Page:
mural on a wall that has dogs and bonesThe County declared the mural a prohibited sign, and gave Wag More Dogs three options:  (1) pay a non-refundable $1,782 fee for a special exception permit which may be granted or denied; (2) paint something else unrelated to the business like flowers over the dogs and bones; or (3) paint “Welcome to Shirlington Park’s Community Canine Area in four-foot high letters above the mural to create an informational sign that would not need a permit.  Retaining the mural would result in civil fines and possibly even criminal prosecution.

Wag More Dogs decided to fight back, and filed suit in federal court, bringing a First Amendment challenge against Arlington County’s sign ordinance.  The County responded with a motion to dismiss, which Judge Brinkema heard last month.  Earlier this month, Judge Brinkema issued a 33-page Memorandum Opinion.

Judge Brinkema’s first line of business was to decide whether the federal court had subject matter jurisdiction over the dispute.  The County argued that Wag More Dogs lacked standing to challenge the sign ordinance because its mural was so clearly in violation of the ordinance.  I didn’t really follow this or why the County even tried to make this argument.  Judge Brinkema easily found that Wag More Dogs had standing, which takes three things:  (1) injury in fact – losing the mural and suffering civil fines and criminal prosecution is about as straightforward as injury gets; (2) causation – the ordinance itself spells out the penalties constituting the “injuries in fact”; and (3) redressability – striking down the ordinance would redress Wag More Dogs’ issues with the statute.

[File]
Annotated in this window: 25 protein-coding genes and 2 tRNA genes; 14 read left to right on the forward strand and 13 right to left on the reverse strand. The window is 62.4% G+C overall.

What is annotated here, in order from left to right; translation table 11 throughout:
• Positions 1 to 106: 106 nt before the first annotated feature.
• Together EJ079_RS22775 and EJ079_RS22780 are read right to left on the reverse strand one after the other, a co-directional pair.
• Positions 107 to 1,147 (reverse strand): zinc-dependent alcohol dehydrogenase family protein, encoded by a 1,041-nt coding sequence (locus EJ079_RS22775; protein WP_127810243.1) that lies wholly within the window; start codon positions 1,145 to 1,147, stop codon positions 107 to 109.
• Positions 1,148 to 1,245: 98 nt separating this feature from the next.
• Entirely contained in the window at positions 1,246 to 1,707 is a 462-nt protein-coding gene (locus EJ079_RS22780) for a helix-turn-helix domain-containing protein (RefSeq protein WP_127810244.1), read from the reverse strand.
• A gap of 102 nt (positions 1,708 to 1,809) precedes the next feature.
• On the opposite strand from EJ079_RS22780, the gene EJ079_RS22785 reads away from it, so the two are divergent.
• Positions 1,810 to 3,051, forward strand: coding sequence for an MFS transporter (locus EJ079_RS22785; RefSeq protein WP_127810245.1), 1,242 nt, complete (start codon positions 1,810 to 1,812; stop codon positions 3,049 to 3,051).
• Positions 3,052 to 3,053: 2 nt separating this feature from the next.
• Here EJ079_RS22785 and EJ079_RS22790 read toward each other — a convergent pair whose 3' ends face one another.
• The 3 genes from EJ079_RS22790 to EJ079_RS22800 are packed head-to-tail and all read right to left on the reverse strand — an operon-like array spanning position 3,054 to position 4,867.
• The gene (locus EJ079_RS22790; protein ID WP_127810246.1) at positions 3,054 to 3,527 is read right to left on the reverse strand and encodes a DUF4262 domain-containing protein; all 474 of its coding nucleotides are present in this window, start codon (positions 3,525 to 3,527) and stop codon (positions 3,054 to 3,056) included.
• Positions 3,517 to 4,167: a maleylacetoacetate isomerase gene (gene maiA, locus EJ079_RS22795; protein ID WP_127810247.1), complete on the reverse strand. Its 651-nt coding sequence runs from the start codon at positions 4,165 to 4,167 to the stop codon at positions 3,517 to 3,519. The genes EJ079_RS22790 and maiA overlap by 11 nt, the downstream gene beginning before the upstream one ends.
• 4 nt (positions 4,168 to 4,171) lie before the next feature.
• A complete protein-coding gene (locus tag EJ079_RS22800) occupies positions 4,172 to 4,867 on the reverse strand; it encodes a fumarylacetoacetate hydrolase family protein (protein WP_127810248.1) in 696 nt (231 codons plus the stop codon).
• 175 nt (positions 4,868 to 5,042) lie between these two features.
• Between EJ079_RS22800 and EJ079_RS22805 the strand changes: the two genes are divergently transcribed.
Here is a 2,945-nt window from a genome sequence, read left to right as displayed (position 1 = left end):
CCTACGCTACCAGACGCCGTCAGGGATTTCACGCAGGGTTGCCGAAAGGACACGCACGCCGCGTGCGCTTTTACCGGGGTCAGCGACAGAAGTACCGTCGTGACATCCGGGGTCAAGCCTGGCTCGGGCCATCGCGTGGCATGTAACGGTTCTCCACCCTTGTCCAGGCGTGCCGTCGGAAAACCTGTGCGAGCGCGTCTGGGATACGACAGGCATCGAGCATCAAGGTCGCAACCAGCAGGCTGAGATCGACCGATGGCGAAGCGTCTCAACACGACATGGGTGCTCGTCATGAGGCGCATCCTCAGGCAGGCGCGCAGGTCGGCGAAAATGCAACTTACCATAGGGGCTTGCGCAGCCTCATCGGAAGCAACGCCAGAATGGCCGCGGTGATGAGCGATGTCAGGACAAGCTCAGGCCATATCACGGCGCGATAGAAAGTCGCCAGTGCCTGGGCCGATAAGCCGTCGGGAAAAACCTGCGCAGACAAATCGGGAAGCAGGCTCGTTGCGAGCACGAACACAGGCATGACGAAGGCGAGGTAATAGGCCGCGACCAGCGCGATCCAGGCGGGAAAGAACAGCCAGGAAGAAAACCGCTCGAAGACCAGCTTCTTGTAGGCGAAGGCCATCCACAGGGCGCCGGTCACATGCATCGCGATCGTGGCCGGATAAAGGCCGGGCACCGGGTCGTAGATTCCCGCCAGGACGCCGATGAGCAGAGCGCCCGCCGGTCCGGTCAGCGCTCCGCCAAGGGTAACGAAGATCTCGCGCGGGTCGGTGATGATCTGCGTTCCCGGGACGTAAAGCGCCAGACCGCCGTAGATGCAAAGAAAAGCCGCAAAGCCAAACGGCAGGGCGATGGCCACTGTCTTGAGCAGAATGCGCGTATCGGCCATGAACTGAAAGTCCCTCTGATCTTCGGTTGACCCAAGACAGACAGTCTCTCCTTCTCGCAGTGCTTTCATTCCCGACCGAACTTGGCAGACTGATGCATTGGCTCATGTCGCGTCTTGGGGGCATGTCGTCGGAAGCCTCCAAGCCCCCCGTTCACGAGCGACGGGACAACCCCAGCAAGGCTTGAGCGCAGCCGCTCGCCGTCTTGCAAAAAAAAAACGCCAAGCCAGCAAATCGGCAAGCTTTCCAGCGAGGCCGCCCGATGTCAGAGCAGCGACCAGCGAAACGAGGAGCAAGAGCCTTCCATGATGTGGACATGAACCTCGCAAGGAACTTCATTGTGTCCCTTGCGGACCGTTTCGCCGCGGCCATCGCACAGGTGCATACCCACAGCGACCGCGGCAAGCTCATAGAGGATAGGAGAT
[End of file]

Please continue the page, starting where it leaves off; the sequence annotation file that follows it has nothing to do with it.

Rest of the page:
So far, so good for Wag More Dogs.  But unfortunately, this is where Wag More Dogs’ luck runs out.